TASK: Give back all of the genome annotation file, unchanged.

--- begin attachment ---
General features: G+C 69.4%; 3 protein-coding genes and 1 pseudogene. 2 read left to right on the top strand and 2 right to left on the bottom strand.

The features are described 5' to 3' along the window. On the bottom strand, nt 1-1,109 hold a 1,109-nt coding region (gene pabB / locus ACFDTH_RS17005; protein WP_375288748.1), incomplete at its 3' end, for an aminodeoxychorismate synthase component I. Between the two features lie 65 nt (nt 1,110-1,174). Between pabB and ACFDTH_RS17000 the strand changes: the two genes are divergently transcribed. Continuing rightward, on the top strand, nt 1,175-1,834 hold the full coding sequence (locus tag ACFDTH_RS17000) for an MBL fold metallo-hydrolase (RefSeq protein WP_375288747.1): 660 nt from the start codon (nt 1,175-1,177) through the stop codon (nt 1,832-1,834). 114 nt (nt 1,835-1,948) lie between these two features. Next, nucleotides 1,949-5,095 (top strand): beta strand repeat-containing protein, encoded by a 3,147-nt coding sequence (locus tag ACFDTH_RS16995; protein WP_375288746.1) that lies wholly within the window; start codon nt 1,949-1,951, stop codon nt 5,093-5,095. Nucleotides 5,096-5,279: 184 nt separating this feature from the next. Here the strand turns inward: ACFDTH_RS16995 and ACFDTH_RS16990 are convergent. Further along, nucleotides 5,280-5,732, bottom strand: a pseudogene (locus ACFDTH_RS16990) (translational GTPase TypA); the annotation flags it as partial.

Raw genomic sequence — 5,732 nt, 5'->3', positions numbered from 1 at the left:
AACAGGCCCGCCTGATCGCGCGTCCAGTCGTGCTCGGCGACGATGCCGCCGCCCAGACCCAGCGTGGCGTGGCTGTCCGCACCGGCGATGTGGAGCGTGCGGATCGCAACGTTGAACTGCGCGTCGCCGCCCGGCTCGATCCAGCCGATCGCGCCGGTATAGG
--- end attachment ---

General features: G+C 69.4%; 3 protein-coding genes and 1 pseudogene. 2 read left to right on the top strand and 2 right to left on the bottom strand.

The features are described 5' to 3' along the window. On the bottom strand, nt 1-1,109 hold a 1,109-nt coding region (gene pabB / locus ACFDTH_RS17005; protein WP_375288748.1), incomplete at its 3' end, for an aminodeoxychorismate synthase component I. Between the two features lie 65 nt (nt 1,110-1,174). Between pabB and ACFDTH_RS17000 the strand changes: the two genes are divergently transcribed. Continuing rightward, on the top strand, nt 1,175-1,834 hold the full coding sequence (locus tag ACFDTH_RS17000) for an MBL fold metallo-hydrolase (RefSeq protein WP_375288747.1): 660 nt from the start codon (nt 1,175-1,177) through the stop codon (nt 1,832-1,834). 114 nt (nt 1,835-1,948) lie between these two features. Next, nucleotides 1,949-5,095 (top strand): beta strand repeat-containing protein, encoded by a 3,147-nt coding sequence (locus tag ACFDTH_RS16995; protein WP_375288746.1) that lies wholly within the window; start codon nt 1,949-1,951, stop codon nt 5,093-5,095. Nucleotides 5,096-5,279: 184 nt separating this feature from the next. Here the strand turns inward: ACFDTH_RS16995 and ACFDTH_RS16990 are convergent. Further along, nucleotides 5,280-5,732, bottom strand: a pseudogene (locus ACFDTH_RS16990) (translational GTPase TypA); the annotation flags it as partial.

Raw genomic sequence — 5,732 nt, 5'->3', positions numbered from 1 at the left:
AACAGGCCCGCCTGATCGCGCGTCCAGTCGTGCTCGGCGACGATGCCGCCGCCCAGACCCAGCGTGGCGTGGCTGTCCGCACCGGCGATGTGGAGCGTGCGGATCGCAACGTTGAACTGCGCGTCGCCGCCCGGCTCGATCCAGCCGATCGCGCCGGTATAGG